BUCHAREST, April 28 (Reuters) - Romania’s President signed into law on Thursday a bill that enables property buyers to walk away from mortgages, setting it on a potential collision course with commercial banks, the central bank and the European Commission.
The bill, which critics at home and abroad say poses serious risks to the economy, initially set no financial criteria for beneficiaries.
President Klaus Iohannis sent that version back to parliament, and lawmakers watered it down by capping the loan value at 250,000 euros ($284,000) and exempting a state subsidy programme for first-time buyers.
But the law as it now stands still applies retroactively, which contravenes EU rules.
Some observers had hoped Iohannis would challenge the amended version in the constitutional court, but he told reporters: “I believe the bill in its current form is alright.”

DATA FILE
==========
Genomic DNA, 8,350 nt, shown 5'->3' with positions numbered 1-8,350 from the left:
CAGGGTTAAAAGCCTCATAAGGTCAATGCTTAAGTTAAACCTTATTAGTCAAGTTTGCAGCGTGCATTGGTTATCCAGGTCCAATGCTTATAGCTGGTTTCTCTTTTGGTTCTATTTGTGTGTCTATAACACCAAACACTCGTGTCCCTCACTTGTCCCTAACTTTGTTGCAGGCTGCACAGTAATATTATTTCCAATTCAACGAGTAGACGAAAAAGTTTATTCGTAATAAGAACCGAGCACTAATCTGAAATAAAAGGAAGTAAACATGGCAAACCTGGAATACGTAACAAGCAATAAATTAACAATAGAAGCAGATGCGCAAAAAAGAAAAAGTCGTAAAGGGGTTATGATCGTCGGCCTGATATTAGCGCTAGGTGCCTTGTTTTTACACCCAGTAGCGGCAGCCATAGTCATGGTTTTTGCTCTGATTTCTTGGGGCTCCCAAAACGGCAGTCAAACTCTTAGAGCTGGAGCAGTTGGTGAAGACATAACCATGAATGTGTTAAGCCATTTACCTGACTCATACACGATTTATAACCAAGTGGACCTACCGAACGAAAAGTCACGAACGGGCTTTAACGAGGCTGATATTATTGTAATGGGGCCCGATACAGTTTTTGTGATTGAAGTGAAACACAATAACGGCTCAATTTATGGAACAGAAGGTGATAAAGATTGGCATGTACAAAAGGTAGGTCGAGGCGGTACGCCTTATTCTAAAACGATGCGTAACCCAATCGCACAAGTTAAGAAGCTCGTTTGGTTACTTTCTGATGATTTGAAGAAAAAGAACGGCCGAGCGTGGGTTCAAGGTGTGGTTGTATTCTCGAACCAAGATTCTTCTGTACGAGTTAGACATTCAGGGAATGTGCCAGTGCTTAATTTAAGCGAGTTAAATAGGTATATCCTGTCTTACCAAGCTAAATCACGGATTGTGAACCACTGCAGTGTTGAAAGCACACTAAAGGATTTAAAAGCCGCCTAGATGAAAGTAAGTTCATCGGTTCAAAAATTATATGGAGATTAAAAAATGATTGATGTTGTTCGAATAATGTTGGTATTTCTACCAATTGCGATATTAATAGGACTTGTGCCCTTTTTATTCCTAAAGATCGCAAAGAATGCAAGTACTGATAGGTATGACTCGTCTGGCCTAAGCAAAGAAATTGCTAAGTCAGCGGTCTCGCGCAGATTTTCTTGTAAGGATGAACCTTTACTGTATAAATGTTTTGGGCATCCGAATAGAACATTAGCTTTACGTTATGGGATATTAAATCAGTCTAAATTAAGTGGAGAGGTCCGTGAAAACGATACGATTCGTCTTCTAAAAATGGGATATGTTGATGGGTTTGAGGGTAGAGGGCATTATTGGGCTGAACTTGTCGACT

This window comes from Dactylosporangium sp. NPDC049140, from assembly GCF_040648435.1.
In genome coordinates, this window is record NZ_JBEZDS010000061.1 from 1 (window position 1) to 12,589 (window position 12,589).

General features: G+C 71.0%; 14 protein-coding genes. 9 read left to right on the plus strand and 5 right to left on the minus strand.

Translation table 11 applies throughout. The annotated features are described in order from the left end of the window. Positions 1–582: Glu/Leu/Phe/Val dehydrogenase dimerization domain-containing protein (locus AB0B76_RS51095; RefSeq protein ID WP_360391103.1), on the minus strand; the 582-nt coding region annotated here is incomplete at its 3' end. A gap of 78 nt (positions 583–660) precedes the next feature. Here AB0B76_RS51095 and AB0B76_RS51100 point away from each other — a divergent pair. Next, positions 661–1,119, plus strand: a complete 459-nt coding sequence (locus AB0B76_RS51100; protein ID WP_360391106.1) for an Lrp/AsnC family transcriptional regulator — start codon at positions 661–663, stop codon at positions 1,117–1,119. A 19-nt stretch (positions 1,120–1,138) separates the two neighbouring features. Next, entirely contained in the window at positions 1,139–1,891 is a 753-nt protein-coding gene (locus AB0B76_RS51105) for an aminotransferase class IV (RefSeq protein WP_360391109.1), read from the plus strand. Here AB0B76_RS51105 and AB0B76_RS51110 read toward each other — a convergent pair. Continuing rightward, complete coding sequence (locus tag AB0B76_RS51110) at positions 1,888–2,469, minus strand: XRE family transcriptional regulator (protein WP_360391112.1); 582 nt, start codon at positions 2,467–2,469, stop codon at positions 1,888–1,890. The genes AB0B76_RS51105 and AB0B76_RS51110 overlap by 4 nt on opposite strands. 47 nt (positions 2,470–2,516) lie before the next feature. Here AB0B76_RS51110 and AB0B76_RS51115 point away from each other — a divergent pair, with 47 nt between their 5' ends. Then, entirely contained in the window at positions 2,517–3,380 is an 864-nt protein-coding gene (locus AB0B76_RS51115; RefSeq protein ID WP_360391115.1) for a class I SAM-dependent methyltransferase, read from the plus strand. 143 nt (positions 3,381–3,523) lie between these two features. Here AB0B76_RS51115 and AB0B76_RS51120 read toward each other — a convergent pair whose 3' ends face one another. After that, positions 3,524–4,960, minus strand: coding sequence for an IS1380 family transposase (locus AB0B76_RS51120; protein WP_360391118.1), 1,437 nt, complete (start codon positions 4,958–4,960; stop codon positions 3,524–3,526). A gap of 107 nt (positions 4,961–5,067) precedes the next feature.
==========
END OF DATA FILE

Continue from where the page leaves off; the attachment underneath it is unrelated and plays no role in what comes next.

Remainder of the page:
Romania’s central bank has said the bill would drive banks to raise the required down payment for mortgage loans to unsustainable levels and could trigger a ratings downgrade, raise funding costs for sovereign debt and lead to lower economic growth.
The International Monetary Fund, European Commission, European Central Bank and ratings agency Standard and Poor’s have echoed those warnings.
Backers of the law argued it would help impoverished borrowers and that no wholesale ditching of mortgages will occur. Romania holds local elections in June and a parliamentary poll in November or December.
Central bank data has shown there were 495,000 mortgages or other loans with real estate guarantees worth a total of 70.8 billion lei ($18.0 billion) at the end of 2015. ($1 = 3.9326 lei) ($1 = 0.8806 euros) (Reporting by Luiza Ilie; editing by John Stonestreet)